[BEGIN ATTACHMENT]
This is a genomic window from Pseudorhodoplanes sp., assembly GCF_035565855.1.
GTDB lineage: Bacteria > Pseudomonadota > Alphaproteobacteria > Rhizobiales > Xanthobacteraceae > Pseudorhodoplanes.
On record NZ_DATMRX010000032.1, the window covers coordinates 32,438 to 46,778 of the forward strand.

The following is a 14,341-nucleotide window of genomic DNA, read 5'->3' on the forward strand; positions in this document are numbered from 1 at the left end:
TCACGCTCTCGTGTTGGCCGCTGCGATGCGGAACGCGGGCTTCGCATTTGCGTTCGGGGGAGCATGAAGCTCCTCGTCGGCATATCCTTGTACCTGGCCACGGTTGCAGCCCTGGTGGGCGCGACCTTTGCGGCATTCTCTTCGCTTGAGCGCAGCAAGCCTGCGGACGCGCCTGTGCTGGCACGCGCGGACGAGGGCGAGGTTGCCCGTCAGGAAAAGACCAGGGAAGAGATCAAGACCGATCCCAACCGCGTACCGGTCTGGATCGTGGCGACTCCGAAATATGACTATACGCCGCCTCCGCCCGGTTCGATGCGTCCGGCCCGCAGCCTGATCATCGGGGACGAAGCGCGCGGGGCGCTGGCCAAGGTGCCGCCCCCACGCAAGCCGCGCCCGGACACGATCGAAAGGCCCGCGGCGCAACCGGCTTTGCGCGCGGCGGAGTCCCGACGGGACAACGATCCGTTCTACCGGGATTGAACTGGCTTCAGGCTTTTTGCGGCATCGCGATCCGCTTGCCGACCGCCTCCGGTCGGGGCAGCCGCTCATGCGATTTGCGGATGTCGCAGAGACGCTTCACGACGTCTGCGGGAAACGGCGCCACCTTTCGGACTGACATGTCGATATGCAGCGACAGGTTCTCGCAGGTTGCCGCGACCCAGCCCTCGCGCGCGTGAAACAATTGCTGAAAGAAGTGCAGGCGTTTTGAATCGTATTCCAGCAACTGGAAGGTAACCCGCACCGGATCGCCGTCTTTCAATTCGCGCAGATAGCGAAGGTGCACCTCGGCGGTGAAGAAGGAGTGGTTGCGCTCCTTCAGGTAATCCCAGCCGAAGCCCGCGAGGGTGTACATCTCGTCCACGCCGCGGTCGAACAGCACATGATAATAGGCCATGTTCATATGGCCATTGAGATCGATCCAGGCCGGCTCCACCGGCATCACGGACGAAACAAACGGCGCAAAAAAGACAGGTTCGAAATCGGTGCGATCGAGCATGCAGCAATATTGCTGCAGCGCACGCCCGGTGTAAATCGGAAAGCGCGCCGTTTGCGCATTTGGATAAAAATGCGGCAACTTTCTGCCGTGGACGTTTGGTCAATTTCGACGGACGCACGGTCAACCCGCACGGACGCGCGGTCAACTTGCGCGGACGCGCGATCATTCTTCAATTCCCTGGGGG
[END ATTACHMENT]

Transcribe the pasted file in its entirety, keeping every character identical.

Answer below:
This is a genomic window from Pseudorhodoplanes sp., assembly GCF_035565855.1.
GTDB lineage: Bacteria > Pseudomonadota > Alphaproteobacteria > Rhizobiales > Xanthobacteraceae > Pseudorhodoplanes.
On record NZ_DATMRX010000032.1, the window covers coordinates 32,438 to 46,778 of the forward strand.

The following is a 14,341-nucleotide window of genomic DNA, read 5'->3' on the forward strand; positions in this document are numbered from 1 at the left end:
TCACGCTCTCGTGTTGGCCGCTGCGATGCGGAACGCGGGCTTCGCATTTGCGTTCGGGGGAGCATGAAGCTCCTCGTCGGCATATCCTTGTACCTGGCCACGGTTGCAGCCCTGGTGGGCGCGACCTTTGCGGCATTCTCTTCGCTTGAGCGCAGCAAGCCTGCGGACGCGCCTGTGCTGGCACGCGCGGACGAGGGCGAGGTTGCCCGTCAGGAAAAGACCAGGGAAGAGATCAAGACCGATCCCAACCGCGTACCGGTCTGGATCGTGGCGACTCCGAAATATGACTATACGCCGCCTCCGCCCGGTTCGATGCGTCCGGCCCGCAGCCTGATCATCGGGGACGAAGCGCGCGGGGCGCTGGCCAAGGTGCCGCCCCCACGCAAGCCGCGCCCGGACACGATCGAAAGGCCCGCGGCGCAACCGGCTTTGCGCGCGGCGGAGTCCCGACGGGACAACGATCCGTTCTACCGGGATTGAACTGGCTTCAGGCTTTTTGCGGCATCGCGATCCGCTTGCCGACCGCCTCCGGTCGGGGCAGCCGCTCATGCGATTTGCGGATGTCGCAGAGACGCTTCACGACGTCTGCGGGAAACGGCGCCACCTTTCGGACTGACATGTCGATATGCAGCGACAGGTTCTCGCAGGTTGCCGCGACCCAGCCCTCGCGCGCGTGAAACAATTGCTGAAAGAAGTGCAGGCGTTTTGAATCGTATTCCAGCAACTGGAAGGTAACCCGCACCGGATCGCCGTCTTTCAATTCGCGCAGATAGCGAAGGTGCACCTCGGCGGTGAAGAAGGAGTGGTTGCGCTCCTTCAGGTAATCCCAGCCGAAGCCCGCGAGGGTGTACATCTCGTCCACGCCGCGGTCGAACAGCACATGATAATAGGCCATGTTCATATGGCCATTGAGATCGATCCAGGCCGGCTCCACCGGCATCACGGACGAAACAAACGGCGCAAAAAAGACAGGTTCGAAATCGGTGCGATCGAGCATGCAGCAATATTGCTGCAGCGCACGCCCGGTGTAAATCGGAAAGCGCGCCGTTTGCGCATTTGGATAAAAATGCGGCAACTTTCTGCCGTGGACGTTTGGTCAATTTCGACGGACGCACGGTCAACCCGCACGGACGCGCGGTCAACTTGCGCGGACGCGCGATCATTCTTCAATTCCCTGGGGG